Camassia bulbs & Allium bulbs

TadsTads Posts: 208

???????? please may I ask for advice on the type of soil which is best for planting Camassia bulbs & Allium bulbs.  ive bought some online & they are arriving today for me to plant n this Guildford garden, (my daughters) where everything is grown in containers of some sort, because the soil is poor ( a mixture of clay & rubble, left by builders ! ????).  Is there a speciific "potting soil" for bulbs?    As well, how often should I water them now, during winter months, & when would I start "feeding them" /or not ?   "Thankyou" ???? ????  all advice will be most welcome ???? 

Posts

  • I don't know about camassias, but alliums come in all shapes and sizes.  I plant them in ordinary garden soil, or if they have to be in a pot a multipurpose compost.  More importantly will be planting at the correct depth - the taler ones (like Christophii and Globemaster ) need to be quite deep, whilst the tiny ones like Roseum mustn't be too deep.  I expect you will get instructions when the bulbs arrive. Feeding, as for most bulbs, is after flowering.  I use tomato fertiliser if I have run out of home-made comfrey manure.  Multipurpose is not ideal though and adding some proper soil will greatly improve things.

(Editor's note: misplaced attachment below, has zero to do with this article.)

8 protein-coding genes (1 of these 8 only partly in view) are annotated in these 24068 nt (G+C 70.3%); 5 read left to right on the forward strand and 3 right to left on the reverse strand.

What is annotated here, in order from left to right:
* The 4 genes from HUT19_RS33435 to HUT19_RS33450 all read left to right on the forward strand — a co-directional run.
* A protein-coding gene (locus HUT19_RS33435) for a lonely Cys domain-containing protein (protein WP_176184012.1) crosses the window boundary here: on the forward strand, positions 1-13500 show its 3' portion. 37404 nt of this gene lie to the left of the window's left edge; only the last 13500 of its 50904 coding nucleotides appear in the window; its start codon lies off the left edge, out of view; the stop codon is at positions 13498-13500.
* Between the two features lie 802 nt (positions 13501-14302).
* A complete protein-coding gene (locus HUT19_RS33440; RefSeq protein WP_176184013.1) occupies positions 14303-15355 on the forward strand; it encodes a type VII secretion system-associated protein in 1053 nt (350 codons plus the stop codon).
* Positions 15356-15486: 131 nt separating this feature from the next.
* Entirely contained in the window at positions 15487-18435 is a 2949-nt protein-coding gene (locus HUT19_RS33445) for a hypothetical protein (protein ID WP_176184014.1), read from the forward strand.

• nutcutletnutcutlet PeterboroughPosts: 26,089

    camassias like more moisture in the soil than alliums do.

  • FairygirlFairygirl west central ScotlandPosts: 28,211

    Kind of opposites - sharp drainage and sun for alliums, and moisture retentive soil for Camassias. They can take a bit of shade too.

    Mix plenty of rotted manure and grit into the soil where you want the alliums and plant all the bulbs in a hole about three times the depth of the bulb, ie the depth of soil above the bulb should be about twice the depth of the bulb.If they're all being planted in containers rather than directly in the ground, you can use multi purpose compost initially. I'd use a soil based compost for the Camassias though, as compost alone will be a bit lightweight for them. Each year, you'd need to replace some of that soil/compost to replensih the nutrients. 

    None of the bulbs will need watering over winter - they'll get enough moisture from the soil. I don't feed bulbs - leaving the foliage to die back naturally is what feeds the bulb for the following year. image

    It's a place where beautiful isn't enough of a word....


  • TadsTads Posts: 208

    "thank you for responding so promptly ?  " gardening granny", "nutcutlet" & " Fairygirl" ?? 

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